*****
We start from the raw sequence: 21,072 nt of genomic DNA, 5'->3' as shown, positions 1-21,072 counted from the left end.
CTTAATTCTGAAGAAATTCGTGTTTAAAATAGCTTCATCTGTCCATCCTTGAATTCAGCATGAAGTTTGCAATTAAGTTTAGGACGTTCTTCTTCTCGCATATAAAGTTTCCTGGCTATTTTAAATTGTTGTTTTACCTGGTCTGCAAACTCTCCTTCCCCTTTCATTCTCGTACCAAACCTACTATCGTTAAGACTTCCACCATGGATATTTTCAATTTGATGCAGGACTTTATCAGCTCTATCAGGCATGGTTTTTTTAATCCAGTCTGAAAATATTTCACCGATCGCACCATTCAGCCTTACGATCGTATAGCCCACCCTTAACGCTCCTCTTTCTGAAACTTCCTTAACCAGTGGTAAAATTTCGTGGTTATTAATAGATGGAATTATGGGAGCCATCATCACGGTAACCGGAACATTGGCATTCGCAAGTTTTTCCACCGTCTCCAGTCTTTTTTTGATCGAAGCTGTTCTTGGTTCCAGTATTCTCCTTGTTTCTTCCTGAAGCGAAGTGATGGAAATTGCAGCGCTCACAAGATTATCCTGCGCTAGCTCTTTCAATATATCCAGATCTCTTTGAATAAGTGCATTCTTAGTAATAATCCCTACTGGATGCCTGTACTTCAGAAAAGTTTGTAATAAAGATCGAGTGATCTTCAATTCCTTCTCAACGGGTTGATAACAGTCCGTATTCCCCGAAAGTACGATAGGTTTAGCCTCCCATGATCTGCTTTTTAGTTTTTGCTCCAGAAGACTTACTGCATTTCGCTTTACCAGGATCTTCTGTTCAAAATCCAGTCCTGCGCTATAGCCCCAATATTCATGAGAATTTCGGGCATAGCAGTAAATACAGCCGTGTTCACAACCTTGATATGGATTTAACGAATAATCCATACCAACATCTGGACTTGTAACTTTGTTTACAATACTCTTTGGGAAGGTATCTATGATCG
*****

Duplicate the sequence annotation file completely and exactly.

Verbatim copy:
We start from the raw sequence: 21,072 nt of genomic DNA, 5'->3' as shown, positions 1-21,072 counted from the left end.
CTTAATTCTGAAGAAATTCGTGTTTAAAATAGCTTCATCTGTCCATCCTTGAATTCAGCATGAAGTTTGCAATTAAGTTTAGGACGTTCTTCTTCTCGCATATAAAGTTTCCTGGCTATTTTAAATTGTTGTTTTACCTGGTCTGCAAACTCTCCTTCCCCTTTCATTCTCGTACCAAACCTACTATCGTTAAGACTTCCACCATGGATATTTTCAATTTGATGCAGGACTTTATCAGCTCTATCAGGCATGGTTTTTTTAATCCAGTCTGAAAATATTTCACCGATCGCACCATTCAGCCTTACGATCGTATAGCCCACCCTTAACGCTCCTCTTTCTGAAACTTCCTTAACCAGTGGTAAAATTTCGTGGTTATTAATAGATGGAATTATGGGAGCCATCATCACGGTAACCGGAACATTGGCATTCGCAAGTTTTTCCACCGTCTCCAGTCTTTTTTTGATCGAAGCTGTTCTTGGTTCCAGTATTCTCCTTGTTTCTTCCTGAAGCGAAGTGATGGAAATTGCAGCGCTCACAAGATTATCCTGCGCTAGCTCTTTCAATATATCCAGATCTCTTTGAATAAGTGCATTCTTAGTAATAATCCCTACTGGATGCCTGTACTTCAGAAAAGTTTGTAATAAAGATCGAGTGATCTTCAATTCCTTCTCAACGGGTTGATAACAGTCCGTATTCCCCGAAAGTACGATAGGTTTAGCCTCCCATGATCTGCTTTTTAGTTTTTGCTCCAGAAGACTTACTGCATTTCGCTTTACCAGGATCTTCTGTTCAAAATCCAGTCCTGCGCTATAGCCCCAATATTCATGAGAATTTCGGGCATAGCAGTAAATACAGCCGTGTTCACAACCTTGATATGGATTTAACGAATAATCCATACCAACATCTGGACTTGTAACTTTGTTTACAATACTCTTTGGGAAGGTATCTATGATCG